CADILLAC — On the agenda for Monday’s Cadillac City Council meeting is a proposed ordinance amendment that would remove certain existing restrictions on the city’s burgeoning medical and recreational marijuana industry.
According to agenda documents containing the language of the proposed ordinance amendment, “the City wishes to amend Section 10-2 of the City Code to eliminate marihuana license caps for certain establishments, eliminate stacking restrictions for recreational marihuana growers in industrial zones, and allow equivalent licenses to be operated in the same location to the extent permitted by state law.”
A nearly identical ordinance amendment has been proposed for medical marijuana facilities: “the City wishes to amend Section 10-3 of the City Code to eliminate marihuana license caps for facilities other than provisioning centers, eliminate stacking restrictions for medical marihuana growers in industrial zones, and allow equivalent licenses to be operated in the same location to the extent permitted by state law.”
Under the proposed amendment, when a licensee holds equivalent licenses for a single property, each facility or establishment counts as a separate facility or establishment.
Equivalent license means any of the following held by a single licensee: a marijuana grower license of any class, a marijuana processor license, a marijuana provisioning center license, a marijuana secure transporter license; and a marijuana safety compliance facility license.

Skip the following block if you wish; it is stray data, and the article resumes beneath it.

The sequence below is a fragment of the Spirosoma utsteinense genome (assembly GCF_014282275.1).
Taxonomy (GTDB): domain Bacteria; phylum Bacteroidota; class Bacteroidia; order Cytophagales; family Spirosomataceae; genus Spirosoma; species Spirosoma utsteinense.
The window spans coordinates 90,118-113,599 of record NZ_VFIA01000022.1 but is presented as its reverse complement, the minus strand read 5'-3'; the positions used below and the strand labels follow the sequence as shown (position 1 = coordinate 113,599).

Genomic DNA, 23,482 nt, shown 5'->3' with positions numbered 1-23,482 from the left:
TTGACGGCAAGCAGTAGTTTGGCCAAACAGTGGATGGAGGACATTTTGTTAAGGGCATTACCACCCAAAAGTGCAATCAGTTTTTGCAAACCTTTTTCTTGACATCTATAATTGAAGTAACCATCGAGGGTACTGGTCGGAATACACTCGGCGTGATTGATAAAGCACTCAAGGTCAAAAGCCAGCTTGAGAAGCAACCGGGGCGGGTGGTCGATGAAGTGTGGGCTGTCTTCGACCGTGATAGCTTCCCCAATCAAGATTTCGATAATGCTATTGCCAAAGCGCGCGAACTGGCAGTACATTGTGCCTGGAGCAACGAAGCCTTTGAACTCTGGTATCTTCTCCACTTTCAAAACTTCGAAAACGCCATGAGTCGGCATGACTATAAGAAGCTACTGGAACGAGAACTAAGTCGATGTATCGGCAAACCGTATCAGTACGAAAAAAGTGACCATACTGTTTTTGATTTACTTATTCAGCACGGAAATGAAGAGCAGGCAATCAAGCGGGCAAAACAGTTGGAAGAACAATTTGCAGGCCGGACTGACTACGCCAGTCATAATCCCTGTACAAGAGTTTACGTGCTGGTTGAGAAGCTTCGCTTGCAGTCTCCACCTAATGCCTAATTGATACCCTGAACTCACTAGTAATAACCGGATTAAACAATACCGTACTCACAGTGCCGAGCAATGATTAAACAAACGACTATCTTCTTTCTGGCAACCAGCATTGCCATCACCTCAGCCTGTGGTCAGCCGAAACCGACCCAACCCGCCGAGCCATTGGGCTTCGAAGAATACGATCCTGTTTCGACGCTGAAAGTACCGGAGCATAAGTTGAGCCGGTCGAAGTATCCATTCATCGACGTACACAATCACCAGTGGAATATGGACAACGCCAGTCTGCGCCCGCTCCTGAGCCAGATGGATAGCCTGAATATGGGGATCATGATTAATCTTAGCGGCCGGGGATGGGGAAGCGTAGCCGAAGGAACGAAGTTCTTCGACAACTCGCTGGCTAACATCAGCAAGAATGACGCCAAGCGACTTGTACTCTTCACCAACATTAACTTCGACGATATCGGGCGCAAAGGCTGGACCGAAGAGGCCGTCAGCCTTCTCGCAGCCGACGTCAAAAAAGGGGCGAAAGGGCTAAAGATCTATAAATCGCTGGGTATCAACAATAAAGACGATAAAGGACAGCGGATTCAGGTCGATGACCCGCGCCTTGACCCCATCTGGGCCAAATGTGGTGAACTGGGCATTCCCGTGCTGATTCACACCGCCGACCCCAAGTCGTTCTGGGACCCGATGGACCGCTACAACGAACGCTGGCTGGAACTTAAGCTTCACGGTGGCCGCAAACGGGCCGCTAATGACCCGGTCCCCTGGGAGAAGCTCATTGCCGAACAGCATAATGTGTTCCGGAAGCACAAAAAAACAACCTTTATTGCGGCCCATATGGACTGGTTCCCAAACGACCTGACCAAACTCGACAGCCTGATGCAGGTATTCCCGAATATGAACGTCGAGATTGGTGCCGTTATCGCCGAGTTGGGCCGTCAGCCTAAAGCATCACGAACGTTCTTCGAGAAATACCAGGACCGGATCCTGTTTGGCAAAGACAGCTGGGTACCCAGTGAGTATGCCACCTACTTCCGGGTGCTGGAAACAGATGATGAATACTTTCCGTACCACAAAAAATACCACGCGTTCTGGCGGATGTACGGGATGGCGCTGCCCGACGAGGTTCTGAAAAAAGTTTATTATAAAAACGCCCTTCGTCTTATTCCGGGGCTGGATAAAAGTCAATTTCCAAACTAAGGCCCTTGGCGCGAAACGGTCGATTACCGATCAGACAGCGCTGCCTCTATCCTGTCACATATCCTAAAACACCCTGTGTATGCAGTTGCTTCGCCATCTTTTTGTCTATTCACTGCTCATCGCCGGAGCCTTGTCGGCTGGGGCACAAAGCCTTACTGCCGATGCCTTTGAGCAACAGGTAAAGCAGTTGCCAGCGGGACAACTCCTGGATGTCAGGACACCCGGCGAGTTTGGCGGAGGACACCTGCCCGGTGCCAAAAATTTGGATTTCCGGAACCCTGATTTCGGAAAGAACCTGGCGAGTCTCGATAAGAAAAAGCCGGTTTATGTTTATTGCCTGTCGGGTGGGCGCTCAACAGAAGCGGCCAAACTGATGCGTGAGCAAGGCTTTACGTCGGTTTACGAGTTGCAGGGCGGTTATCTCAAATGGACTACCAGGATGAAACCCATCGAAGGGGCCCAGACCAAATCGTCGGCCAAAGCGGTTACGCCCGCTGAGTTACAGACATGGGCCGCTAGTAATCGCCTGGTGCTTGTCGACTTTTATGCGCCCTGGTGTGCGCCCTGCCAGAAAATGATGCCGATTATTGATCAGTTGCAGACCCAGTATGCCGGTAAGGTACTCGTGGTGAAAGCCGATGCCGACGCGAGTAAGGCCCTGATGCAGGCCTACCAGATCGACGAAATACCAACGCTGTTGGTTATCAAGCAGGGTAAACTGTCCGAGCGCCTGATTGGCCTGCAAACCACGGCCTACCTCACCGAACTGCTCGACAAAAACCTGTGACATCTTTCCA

Currently, the city caps the number of Class A, Class B and Class C growers to one each. It also caps the number of processors, secure transporters and safety compliance establishments to one. The amendment would permit the authorization of an unlimited number of those establishments in the city.
The amendment also would permit stacked grower licenses to be authorized in facilities in the Light Industrial and General Industrial zoning districts. Currently, stacked grower licenses are prohibited in the city.
Council may vote on Monday to set a public hearing for Dec. 6 to collect feedback on the proposed amendments.
Also on Monday, council will choose the next mayor pro tem.
They’ll also consider a request from staff to approve $7,500 to match a grant from the Michigan Department of Environment, Great Lakes and Energy to pay for wellhead protection efforts.
According to council documents, the city historically has worked with Fleis and Vandenbrink on wellhead protection matters, including services related to the last round of EGLE grant funding. Fleis and Vandenbrink completed the wellhead protection work for the Crosby Well wellfield site and are currently in the middle of the 44 Road well field site wellhead protection plan.
Council will be asked to authorize Director of Utilities Jeff Dietlin to sign the grant documentation on behalf of the city.
“In addition, because of the historical knowledge based on prior wellhead protection work provided to the City, it is recommended that the City Council waive competitive bidding and appoint Fleis and Vandenbrink to administer the Wellhead Protection Grant,” council documents state.
Total project costs will be $14,500 with 50% of the costs reimbursed by the grant. Funds for this project are available in the FY2022 budget in the Water and Sewer Fund.
The Cadillac City Council will meet Monday at 6 p.m. at the Cadillac Municipal Complex, located at 200 N. Lake St.